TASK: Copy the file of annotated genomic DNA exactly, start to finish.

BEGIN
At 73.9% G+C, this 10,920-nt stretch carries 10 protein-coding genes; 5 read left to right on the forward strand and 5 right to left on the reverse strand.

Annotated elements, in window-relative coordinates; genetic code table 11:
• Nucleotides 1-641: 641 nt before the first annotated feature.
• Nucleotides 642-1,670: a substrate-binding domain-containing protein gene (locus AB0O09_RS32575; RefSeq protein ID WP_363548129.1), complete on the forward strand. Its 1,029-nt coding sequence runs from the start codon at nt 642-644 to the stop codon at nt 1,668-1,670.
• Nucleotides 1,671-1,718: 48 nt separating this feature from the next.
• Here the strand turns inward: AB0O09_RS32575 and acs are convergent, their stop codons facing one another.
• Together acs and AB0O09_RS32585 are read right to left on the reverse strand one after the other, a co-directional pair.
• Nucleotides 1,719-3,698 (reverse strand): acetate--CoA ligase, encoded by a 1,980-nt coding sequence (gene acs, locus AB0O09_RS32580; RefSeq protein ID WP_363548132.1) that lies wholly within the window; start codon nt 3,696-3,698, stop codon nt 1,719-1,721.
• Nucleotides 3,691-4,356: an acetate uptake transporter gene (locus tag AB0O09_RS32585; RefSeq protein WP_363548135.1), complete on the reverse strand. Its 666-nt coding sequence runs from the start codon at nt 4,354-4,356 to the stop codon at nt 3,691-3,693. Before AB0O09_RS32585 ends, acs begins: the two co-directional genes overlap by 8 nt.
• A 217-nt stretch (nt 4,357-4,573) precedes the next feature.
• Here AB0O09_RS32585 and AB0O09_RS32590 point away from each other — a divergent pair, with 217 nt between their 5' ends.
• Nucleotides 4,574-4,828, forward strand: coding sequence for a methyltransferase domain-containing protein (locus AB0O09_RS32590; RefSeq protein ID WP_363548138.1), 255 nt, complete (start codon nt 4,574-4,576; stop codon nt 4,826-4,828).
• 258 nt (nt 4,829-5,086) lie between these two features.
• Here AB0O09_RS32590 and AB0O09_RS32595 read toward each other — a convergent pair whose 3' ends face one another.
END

At 73.9% G+C, this 10,920-nt stretch carries 10 protein-coding genes; 5 read left to right on the forward strand and 5 right to left on the reverse strand.

Annotated elements, in window-relative coordinates; genetic code table 11:
• Nucleotides 1-641: 641 nt before the first annotated feature.
• Nucleotides 642-1,670: a substrate-binding domain-containing protein gene (locus AB0O09_RS32575; RefSeq protein ID WP_363548129.1), complete on the forward strand. Its 1,029-nt coding sequence runs from the start codon at nt 642-644 to the stop codon at nt 1,668-1,670.
• Nucleotides 1,671-1,718: 48 nt separating this feature from the next.
• Here the strand turns inward: AB0O09_RS32575 and acs are convergent, their stop codons facing one another.
• Together acs and AB0O09_RS32585 are read right to left on the reverse strand one after the other, a co-directional pair.
• Nucleotides 1,719-3,698 (reverse strand): acetate--CoA ligase, encoded by a 1,980-nt coding sequence (gene acs, locus AB0O09_RS32580; RefSeq protein ID WP_363548132.1) that lies wholly within the window; start codon nt 3,696-3,698, stop codon nt 1,719-1,721.
• Nucleotides 3,691-4,356: an acetate uptake transporter gene (locus tag AB0O09_RS32585; RefSeq protein WP_363548135.1), complete on the reverse strand. Its 666-nt coding sequence runs from the start codon at nt 4,354-4,356 to the stop codon at nt 3,691-3,693. Before AB0O09_RS32585 ends, acs begins: the two co-directional genes overlap by 8 nt.
• A 217-nt stretch (nt 4,357-4,573) precedes the next feature.
• Here AB0O09_RS32585 and AB0O09_RS32590 point away from each other — a divergent pair, with 217 nt between their 5' ends.
• Nucleotides 4,574-4,828, forward strand: coding sequence for a methyltransferase domain-containing protein (locus AB0O09_RS32590; RefSeq protein ID WP_363548138.1), 255 nt, complete (start codon nt 4,574-4,576; stop codon nt 4,826-4,828).
• 258 nt (nt 4,829-5,086) lie between these two features.
• Here AB0O09_RS32590 and AB0O09_RS32595 read toward each other — a convergent pair whose 3' ends face one another.